By comparison, the global freshwater average is 0.4μg/l, the average for unpolluted rivers near the Wondersfonteinspruit catchment is 0.8μg/l, acidic water decanting from the flooded mines of the West Rand initially contained some 16,000μg/l and the current outflow of the Wonderfonteinspruit, the least contaminated part of that polluted river, is 79μg/l, 100 times the regional background, but still within the Department of Water Affairs’ liberal limits.
That’s just the water. The hundreds of thousands of vulnerable, malnourished, immunity-compromised people who live in shacks among the abandoned mines of the Far West Rand are exposed to radioactive poisoning from every possible source. Uranium contaminates the food they grow, the fish they catch and the air they breathe. And what they don’t ingest bombards them from the outside with electron- stripping waves of ionising radiation. Not to mention the deadly radon gas.
Worldwide, the safe limit for external radiation has been set at 1 milli-Sievert (mSv) a year. The National Nuclear Regulator’s own Brenk Report found half the sites they measured in the Wonderfonteinspruit catchment exceeded that by a factor of up to 100.
Internationally respected radiation epidemiologist Chris Busby measured a dose amounting to 9.72 mSv a year inside a shack at the Tudor Shaft settlement near the heavily polluted headwaters of the Waterfonteinspruit.
How much damage this is doing to the people living there, we do not know. For all the counting of uranium levels in the water, soil, plants and animals over the past two decades, no-one has bothered to do any epidemiological studies on the people.
The growing body of international research on the effects of prolonged exposure to low-level radiation indicates that it’s more dangerous than current safety limits would suggest.
What has also become clear is that uranium is chemo-toxic as well as radioactive. Even a tiny amount, if ingested, chemically attacks the kidneys and the brain, disrupts the endocrine system, compromises the immune system and damages the DNA.
The desperately poor people living among the mine dumps have more pressing concerns that invisible particles and waves that could make them sick years down the line.
But the threat is now becoming evident among communities under less existential pressure. Like the people of Potchefstroom, who get most of their drinking water from the Boskop Dam, which receives 15% of its water from the Waterfonteinspruit. The uranium levels in the town’s tap water have shown a drastic rise recently, from less than 0.2μg/l to over 5μg/l and the people have lost faith in their leaders’ bland assurances.
Even further east, in the Johannesburg suburb of Riverlea, the residents have recently begun complaining about breathing difficulties and skin lesions, which they blame on the dust kicked up by the re-mining of their neighbourhood mine dump by DRDGold.
Soon, like the AMD, their voices will reach a critical level. And, as with acid mine drainage, the authorities will act too late.

06-05-2013, 09:05 AM
This is shocking. A friend of mine living in Roodepoort has undergone a mastectomy, as well as removal of lymph nodes under her arm. Lumps popped up very suddenly, and she was taken in immediately for surgery. I wonder if this happened due to the contamination in the area? I think I will wait for her to recover from surgery before bombarding her with this info.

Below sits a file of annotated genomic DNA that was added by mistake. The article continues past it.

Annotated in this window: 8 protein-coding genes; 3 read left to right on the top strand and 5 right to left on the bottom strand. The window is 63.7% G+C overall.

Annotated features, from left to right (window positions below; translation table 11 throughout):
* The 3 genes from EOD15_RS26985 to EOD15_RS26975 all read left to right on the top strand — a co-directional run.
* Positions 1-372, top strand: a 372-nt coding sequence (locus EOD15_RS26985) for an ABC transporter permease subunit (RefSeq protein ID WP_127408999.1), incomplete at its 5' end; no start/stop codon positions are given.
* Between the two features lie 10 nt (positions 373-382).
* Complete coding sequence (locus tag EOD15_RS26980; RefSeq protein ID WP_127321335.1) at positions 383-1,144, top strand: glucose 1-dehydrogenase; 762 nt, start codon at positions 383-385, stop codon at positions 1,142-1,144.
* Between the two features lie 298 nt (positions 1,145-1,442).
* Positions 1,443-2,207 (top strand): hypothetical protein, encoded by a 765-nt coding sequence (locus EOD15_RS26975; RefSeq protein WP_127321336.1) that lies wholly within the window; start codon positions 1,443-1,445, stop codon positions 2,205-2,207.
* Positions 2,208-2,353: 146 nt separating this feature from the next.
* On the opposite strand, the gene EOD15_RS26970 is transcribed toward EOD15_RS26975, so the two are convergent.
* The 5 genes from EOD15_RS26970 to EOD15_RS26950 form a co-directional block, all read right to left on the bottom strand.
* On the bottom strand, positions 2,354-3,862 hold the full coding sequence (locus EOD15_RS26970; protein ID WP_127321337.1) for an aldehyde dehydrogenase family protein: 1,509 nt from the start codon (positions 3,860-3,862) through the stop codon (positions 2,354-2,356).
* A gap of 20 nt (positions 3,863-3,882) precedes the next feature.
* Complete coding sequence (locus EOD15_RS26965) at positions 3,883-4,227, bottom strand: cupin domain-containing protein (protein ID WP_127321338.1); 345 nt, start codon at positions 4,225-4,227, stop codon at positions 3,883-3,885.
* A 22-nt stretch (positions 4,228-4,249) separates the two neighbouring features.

06-23-2013, 06:12 PM
Kry die sms. Weet iemand iets hiervan?

Madeleen in Kaap vra:Bid asb! D 1ste boer is vermoor in Wellington agv stakings op Wes-Kaapse plase. Boere het nou begin skiet op stakers.Chaos! Dis nou hoofnuus! 2de Boer sopas doodgeslaan. Robertson & Ashton word ontruim. Hul besig om plekke aan brand t steek. Dis bja erger as wat op nuus lyk! Swartes sing, sper paaie af,steek plase aan brand-dis oestyd; geweerskote in nag,ambulans & polisie sirenes! Nou begin hul doodmaak. Vat d plase nes Zim.polisie doen niks, mag nie skiet nie, boere is magteloos! Asb, neem 5min & bid dat God sal intree! Stuur aan asb vir gebedsmaats Anneli Knoetse Ek stuur aan vir gebed asb! Mense die is nie n bog storie nie moet dit om hemels naam nie ignoreer nie Hou die nuus berigte dop asb dis ons volk daar buite dis ons mense!!!!!

06-23-2013, 07:31 PM
Hierdie berig is n ou een. Het verlede jaar verskyn tydens onrus.Iemand word laat wakker of probeer om te <stir>.

06-23-2013, 07:36 PM
So vermoed. Dankie.

06-23-2013, 07:41 PM
Hier in Boland gaan nie veel aan nie, oestyd is verby....die boere gaan hou nou vakansie. Inbrake neem hierdie tyd baie toe agv van werkloosheid, maar geen massa stakings nie.
Daar was so roering of twee om weer die stakings te hervat, omdat die permanente werkers ontevrede is oor voordele wat hulle verloor het nadat die minimum loon aangepas is. Daar sal seker iets van kom as die seisoen begin.
Ongeag van die opstande was dit n goeie oesjaar. Dit lyk of die boere planne maak, elektriese bedrading word opgesit rondom wingerde, arbeids intensiewe gewasse word uitgehaal.

06-24-2013, 08:15 PM
Die goewerment het uiteindelik besluit om te erken dat Mandela in 'n kritieke toestand is - dit na hulle Vrydag vir ons vertel het hy is op pad huistoe...

Die wêreld hou asem op en baie van ons mense is vreeslik bekommerd oor wat die toekoms vir ons inhou. Ons mense word reeds daagliks aangeval en vermoor en dus dink ek nie dat daar enige wesenlike verskil in die onmiddelike toekoms gaan wees nie. Stenig my maar, maar ek dink daar is mense en organisasies wat onnodig paniek saai en finansiëel daarby baat.

Vir die my gevra het vir my opinie hieroor, hier is dit...

Wat ek wel voorspel is dat spanning tussen die verskillende etniese groepe gaan vererger. Mandela is 'n Xhosa en sy "teenwoordigheid" het hulle redelik gematig gehou, maar die Xhosas is redelik moeg vir die manier waarop die Zoeloes besig is om die Staatskas te stroop en miljarde in Natal en in die Zoeloe-koning te stop. Een van die Xhosa-konings het hoeka die naweek sy stem dik gemaak oor Zuma en sy korrupte spannetjie... Boonop het baie Xhosas vir die ANC gestem uit lojaliteit vir Mandela en ek twyfel of hulle dieselfde gaan voel oor Zuma. Daar is ook van die "Liberales" onder ons mense wat simpatiek gestaan het teenoor die ANC ter wille van die "Mandela Legacy", maar moeilik die dade van die party gaan verdedig as hy nie meer daar is nie...

Dan het ons ook nou AgangSA en Malema se EFF-party wat verder sal sorg vir verdeeltheid onder die volkies.

In kort dink ek dat ons na ons eie veiligheid moet omsien en uit die pad van die lotte se gevegte moet bly! Sx